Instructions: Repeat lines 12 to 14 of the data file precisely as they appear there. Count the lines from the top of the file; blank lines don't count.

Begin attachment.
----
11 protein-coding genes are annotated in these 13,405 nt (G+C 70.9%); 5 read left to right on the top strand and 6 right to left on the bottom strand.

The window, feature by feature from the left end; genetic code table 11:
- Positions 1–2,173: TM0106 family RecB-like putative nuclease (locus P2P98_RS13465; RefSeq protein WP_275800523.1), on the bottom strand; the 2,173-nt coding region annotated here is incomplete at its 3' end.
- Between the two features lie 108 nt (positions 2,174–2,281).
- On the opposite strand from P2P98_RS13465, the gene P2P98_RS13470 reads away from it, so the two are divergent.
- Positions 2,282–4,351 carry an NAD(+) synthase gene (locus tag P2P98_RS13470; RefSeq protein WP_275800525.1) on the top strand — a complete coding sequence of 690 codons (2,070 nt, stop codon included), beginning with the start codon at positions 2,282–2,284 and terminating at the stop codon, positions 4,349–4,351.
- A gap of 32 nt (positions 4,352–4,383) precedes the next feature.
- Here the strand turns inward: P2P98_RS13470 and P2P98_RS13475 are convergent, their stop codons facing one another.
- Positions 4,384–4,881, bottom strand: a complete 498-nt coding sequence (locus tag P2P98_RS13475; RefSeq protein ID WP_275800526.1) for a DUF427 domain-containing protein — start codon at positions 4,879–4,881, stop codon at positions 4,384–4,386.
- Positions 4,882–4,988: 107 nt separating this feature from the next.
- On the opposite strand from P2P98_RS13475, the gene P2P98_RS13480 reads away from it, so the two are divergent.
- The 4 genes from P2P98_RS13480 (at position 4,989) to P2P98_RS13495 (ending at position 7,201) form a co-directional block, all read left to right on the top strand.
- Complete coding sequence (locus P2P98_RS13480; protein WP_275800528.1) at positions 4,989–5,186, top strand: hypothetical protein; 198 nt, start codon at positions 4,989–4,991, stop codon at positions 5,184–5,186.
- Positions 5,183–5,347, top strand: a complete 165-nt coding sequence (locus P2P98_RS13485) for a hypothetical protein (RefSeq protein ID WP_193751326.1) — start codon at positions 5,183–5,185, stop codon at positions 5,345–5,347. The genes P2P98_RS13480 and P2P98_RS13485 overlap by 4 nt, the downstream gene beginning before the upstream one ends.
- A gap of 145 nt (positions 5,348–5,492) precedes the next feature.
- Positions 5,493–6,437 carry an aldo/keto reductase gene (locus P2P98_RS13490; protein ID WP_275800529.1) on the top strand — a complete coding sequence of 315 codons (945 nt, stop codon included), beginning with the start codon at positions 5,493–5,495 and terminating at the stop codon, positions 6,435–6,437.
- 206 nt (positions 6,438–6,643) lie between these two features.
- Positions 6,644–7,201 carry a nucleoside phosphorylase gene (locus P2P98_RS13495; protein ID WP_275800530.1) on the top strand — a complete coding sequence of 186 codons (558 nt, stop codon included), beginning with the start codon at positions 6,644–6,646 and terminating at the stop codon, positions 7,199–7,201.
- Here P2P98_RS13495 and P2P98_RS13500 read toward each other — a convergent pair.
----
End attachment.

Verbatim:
- The 4 genes from P2P98_RS13480 (at position 4,989) to P2P98_RS13495 (ending at position 7,201) form a co-directional block, all read left to right on the top strand.
- Complete coding sequence (locus P2P98_RS13480; protein WP_275800528.1) at positions 4,989–5,186, top strand: hypothetical protein; 198 nt, start codon at positions 4,989–4,991, stop codon at positions 5,184–5,186.
- Positions 5,183–5,347, top strand: a complete 165-nt coding sequence (locus P2P98_RS13485) for a hypothetical protein (RefSeq protein ID WP_193751326.1) — start codon at positions 5,183–5,185, stop codon at positions 5,345–5,347. The genes P2P98_RS13480 and P2P98_RS13485 overlap by 4 nt, the downstream gene beginning before the upstream one ends.